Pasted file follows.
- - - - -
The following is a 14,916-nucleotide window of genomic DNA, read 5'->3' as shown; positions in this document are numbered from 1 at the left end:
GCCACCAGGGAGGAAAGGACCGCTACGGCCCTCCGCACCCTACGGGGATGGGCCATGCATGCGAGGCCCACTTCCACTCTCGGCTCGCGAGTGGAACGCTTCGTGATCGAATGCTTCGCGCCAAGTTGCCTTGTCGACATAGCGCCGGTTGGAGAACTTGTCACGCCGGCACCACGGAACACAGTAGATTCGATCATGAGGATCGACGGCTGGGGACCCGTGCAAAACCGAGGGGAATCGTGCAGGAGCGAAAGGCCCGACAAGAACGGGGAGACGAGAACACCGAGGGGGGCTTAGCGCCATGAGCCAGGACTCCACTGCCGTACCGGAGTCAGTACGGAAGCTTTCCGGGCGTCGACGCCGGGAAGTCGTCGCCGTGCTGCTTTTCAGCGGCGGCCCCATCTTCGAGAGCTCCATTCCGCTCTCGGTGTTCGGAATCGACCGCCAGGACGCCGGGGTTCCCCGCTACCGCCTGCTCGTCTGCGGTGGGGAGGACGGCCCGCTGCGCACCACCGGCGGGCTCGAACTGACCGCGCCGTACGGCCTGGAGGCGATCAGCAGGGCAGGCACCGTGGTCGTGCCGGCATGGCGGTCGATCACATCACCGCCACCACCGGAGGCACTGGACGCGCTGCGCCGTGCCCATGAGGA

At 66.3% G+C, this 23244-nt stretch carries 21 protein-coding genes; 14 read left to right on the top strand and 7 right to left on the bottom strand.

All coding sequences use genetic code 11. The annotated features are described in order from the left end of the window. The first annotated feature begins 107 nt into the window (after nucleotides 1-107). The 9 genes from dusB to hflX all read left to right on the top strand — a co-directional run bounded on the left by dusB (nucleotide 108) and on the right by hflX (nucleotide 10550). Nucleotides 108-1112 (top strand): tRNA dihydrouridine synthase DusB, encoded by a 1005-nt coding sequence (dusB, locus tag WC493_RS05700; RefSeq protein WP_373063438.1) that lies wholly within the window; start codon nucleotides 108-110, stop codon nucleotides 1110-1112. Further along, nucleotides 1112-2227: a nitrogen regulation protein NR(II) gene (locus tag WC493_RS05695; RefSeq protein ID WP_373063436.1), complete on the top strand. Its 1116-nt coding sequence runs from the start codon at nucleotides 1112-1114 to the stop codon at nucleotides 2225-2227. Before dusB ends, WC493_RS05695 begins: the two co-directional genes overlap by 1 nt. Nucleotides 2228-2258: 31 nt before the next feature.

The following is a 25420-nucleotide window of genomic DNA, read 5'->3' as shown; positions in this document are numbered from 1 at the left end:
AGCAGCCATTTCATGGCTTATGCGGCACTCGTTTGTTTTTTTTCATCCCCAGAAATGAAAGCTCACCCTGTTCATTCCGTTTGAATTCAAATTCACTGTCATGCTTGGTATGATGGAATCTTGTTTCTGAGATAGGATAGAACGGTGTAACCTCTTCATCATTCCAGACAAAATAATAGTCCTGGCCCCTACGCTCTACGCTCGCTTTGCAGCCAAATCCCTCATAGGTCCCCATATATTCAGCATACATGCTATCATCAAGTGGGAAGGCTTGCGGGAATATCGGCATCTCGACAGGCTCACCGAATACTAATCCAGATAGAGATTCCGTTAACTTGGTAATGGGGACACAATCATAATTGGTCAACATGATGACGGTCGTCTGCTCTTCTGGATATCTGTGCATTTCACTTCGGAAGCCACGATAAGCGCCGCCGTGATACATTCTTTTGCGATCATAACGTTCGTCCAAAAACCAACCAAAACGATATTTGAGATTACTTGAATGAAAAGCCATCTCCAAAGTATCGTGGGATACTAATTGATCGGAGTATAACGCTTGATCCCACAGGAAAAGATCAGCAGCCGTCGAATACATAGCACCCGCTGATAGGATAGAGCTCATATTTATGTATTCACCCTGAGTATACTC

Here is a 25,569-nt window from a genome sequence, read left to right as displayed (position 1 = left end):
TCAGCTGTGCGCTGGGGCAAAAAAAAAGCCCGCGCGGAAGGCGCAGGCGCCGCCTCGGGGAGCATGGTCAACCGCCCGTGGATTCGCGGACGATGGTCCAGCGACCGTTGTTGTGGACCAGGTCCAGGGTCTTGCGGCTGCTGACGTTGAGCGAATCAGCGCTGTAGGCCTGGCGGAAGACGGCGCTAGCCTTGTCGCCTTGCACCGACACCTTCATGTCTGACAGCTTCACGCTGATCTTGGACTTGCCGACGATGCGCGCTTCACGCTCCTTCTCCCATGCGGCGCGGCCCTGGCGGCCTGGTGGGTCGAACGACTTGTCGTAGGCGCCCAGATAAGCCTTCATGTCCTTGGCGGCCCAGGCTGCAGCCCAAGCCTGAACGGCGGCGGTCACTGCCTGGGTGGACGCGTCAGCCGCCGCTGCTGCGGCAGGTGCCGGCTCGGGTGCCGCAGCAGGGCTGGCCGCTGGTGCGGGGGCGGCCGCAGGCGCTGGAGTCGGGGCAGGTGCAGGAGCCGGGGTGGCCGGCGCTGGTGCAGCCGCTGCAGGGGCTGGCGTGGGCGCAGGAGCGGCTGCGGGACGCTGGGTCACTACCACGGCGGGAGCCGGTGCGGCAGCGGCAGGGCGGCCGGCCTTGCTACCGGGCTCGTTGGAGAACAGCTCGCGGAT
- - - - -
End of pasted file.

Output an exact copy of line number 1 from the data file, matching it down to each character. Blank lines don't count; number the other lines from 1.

The following is a 14,916-nucleotide window of genomic DNA, read 5'->3' as shown; positions in this document are numbered from 1 at the left end: